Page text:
He began learning under Eizo Shimabukuro, the founder of a regional style of karate local to Okinawa. Whenever Leak could get the chance, he would spend as much time with his master as possible. Shimabukuro was a carpenter by trade, and Leak would help him around his workshop before classes.
One day Leak asked his master, a Buddhist, to teach him about Buddha. He wanted to know what fueled Shimabukuro’s spirit, what made the master tick.
“He looked at me and he asked me ‘Can you beat God?’” Leak said. “I thought to myself is he crazy, of course, you can’t beat God — but I didn’t say any of that to him, you have to be respectful of your master.”
If you can’t beat God, Shimabukuro told Leak, then you can’t beat me. God lives within those who believe, and as a fighter, Shimabukuro fought for God. That’s what fueled the master, Leak learned.
“He made me see the life of it,” Leak said. “It’s not just the scripture. Spiritual strength, mental strength and the physical, all of it has to come together. Martial arts isn’t something you just take Monday, Tuesday, Wednesday; it’s a lifestyle. It’s your whole life.”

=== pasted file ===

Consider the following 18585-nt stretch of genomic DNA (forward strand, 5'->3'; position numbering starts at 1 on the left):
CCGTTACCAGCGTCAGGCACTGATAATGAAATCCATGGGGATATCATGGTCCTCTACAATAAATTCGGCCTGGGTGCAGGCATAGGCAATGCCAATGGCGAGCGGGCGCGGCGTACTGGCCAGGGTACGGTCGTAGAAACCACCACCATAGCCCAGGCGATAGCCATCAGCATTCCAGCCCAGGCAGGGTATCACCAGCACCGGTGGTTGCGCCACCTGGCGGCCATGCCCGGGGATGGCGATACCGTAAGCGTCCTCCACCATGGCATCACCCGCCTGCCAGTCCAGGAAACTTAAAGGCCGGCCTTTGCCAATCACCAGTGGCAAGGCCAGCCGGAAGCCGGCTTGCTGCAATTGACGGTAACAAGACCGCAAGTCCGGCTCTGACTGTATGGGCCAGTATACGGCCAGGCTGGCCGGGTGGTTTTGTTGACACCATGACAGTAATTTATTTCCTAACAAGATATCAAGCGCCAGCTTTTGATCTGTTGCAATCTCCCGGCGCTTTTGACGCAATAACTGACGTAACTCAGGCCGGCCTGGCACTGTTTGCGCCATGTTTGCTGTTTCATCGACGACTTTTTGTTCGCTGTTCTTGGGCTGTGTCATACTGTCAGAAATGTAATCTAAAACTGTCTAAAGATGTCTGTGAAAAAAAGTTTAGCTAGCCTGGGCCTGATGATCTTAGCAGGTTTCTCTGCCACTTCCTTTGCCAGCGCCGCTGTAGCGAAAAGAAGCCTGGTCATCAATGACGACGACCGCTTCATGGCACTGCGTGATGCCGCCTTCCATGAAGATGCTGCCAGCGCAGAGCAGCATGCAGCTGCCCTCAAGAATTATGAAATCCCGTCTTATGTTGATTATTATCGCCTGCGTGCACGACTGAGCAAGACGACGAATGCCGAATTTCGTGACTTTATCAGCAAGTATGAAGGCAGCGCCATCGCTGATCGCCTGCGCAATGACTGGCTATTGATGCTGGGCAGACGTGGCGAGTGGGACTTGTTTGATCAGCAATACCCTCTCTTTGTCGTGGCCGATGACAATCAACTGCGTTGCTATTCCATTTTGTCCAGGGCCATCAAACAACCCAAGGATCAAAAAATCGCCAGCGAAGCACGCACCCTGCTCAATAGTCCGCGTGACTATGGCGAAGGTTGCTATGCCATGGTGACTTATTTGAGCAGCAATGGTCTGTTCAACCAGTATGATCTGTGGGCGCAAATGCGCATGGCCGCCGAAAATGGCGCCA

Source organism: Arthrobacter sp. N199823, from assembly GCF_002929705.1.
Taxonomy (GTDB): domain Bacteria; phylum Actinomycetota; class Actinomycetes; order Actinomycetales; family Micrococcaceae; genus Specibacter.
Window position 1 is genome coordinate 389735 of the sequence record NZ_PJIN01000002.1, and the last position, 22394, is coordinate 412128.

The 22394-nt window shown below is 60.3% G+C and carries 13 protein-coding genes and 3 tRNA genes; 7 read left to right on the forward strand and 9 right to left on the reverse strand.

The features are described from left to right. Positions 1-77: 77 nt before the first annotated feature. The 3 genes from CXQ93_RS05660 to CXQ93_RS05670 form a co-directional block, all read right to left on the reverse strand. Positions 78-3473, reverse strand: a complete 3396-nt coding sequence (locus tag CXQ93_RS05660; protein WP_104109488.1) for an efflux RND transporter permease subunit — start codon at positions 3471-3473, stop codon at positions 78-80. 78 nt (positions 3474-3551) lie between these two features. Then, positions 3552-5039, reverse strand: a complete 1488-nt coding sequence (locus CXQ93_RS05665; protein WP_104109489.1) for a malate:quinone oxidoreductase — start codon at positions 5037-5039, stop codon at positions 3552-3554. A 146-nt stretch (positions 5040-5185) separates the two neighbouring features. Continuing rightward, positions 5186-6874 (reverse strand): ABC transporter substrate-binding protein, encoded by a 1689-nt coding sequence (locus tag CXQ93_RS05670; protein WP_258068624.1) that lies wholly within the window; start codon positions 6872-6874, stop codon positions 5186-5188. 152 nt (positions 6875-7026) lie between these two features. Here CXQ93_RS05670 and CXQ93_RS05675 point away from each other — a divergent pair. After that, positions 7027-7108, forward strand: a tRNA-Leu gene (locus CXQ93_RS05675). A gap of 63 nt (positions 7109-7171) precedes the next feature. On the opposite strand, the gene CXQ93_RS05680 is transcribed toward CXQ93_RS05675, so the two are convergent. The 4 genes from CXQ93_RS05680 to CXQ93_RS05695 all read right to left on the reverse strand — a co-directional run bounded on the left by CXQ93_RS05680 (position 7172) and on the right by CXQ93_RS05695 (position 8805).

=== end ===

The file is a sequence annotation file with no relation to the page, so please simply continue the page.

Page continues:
From student to masterLeak returned to his hometown in 1974 and has been teaching martial arts ever since. For the past few years, he’s been housed at the corner of Cokesbury Street and Durst Avenue East, quietly passing on his hard-earned knowledge.
Greenwood County Councilwoman Melissa Spencer knew about Leak from her own childhood. She was familiar with his classes, but hadn’t given them much thought until recently she began learning tai chi from him.
“It gave me the chance to not only learn tai chi, but also what kind of man he is,” she said. “He teaches people of all ages, and he makes it so accessible. He’s not just building physical awareness, but a spiritual awareness too.”